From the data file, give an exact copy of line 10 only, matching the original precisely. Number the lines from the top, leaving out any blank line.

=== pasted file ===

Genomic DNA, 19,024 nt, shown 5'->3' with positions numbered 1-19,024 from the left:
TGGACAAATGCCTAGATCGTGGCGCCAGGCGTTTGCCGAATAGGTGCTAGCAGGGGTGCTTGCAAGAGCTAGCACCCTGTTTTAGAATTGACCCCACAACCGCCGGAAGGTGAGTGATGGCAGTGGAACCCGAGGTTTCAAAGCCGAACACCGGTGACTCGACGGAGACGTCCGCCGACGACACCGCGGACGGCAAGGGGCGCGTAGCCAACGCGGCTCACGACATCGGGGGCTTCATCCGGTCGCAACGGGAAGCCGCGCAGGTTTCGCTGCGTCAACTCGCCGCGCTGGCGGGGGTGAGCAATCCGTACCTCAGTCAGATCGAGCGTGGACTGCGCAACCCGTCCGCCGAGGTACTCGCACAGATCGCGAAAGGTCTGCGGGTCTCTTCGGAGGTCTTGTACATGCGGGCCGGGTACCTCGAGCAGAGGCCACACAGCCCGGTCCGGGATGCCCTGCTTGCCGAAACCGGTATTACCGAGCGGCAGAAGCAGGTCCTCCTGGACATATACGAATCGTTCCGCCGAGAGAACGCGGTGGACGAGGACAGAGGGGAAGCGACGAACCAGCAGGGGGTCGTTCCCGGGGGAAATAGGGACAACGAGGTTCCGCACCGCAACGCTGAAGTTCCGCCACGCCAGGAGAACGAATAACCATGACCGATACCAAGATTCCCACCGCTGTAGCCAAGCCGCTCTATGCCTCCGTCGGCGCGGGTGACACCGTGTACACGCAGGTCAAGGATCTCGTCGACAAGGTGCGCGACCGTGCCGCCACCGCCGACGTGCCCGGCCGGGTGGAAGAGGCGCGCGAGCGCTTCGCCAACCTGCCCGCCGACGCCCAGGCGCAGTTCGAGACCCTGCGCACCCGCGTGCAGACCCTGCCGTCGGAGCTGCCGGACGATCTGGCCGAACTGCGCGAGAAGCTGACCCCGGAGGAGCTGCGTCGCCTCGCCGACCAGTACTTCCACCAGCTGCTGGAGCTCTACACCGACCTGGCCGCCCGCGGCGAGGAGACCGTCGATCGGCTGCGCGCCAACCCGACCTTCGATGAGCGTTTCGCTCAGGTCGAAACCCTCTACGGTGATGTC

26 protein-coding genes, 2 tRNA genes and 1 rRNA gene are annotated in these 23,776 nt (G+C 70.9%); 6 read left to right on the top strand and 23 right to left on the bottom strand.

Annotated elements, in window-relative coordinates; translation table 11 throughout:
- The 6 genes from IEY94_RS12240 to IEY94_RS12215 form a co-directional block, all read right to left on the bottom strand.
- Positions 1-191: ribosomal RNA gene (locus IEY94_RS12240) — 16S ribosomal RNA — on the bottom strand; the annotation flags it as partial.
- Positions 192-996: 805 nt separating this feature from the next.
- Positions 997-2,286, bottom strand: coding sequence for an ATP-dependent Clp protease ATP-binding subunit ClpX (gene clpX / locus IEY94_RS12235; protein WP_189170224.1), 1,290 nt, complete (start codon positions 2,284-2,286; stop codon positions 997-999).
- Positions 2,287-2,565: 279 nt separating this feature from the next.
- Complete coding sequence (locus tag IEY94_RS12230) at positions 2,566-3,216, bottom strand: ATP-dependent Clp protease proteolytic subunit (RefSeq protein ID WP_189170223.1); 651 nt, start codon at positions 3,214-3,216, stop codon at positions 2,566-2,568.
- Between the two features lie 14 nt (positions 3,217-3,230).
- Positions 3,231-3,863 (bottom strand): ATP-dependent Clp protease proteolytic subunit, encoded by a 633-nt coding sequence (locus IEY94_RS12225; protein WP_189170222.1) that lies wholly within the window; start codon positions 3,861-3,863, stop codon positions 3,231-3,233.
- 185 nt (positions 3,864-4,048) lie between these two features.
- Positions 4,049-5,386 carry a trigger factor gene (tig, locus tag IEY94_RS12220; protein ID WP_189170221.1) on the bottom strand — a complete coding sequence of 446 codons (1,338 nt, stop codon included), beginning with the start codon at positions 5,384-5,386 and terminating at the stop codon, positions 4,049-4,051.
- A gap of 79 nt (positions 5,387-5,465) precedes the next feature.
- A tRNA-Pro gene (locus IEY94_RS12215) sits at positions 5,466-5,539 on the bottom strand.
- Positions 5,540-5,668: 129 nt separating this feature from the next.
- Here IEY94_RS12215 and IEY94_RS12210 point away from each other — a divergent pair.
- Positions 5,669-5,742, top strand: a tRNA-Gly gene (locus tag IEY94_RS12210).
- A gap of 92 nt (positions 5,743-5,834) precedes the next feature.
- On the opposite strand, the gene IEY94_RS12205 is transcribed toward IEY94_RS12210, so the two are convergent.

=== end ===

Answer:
- Complete coding sequence (locus tag IEY94_RS12230) at positions 2,566-3,216, bottom strand: ATP-dependent Clp protease proteolytic subunit (RefSeq protein ID WP_189170223.1); 651 nt, start codon at positions 3,214-3,216, stop codon at positions 2,566-2,568.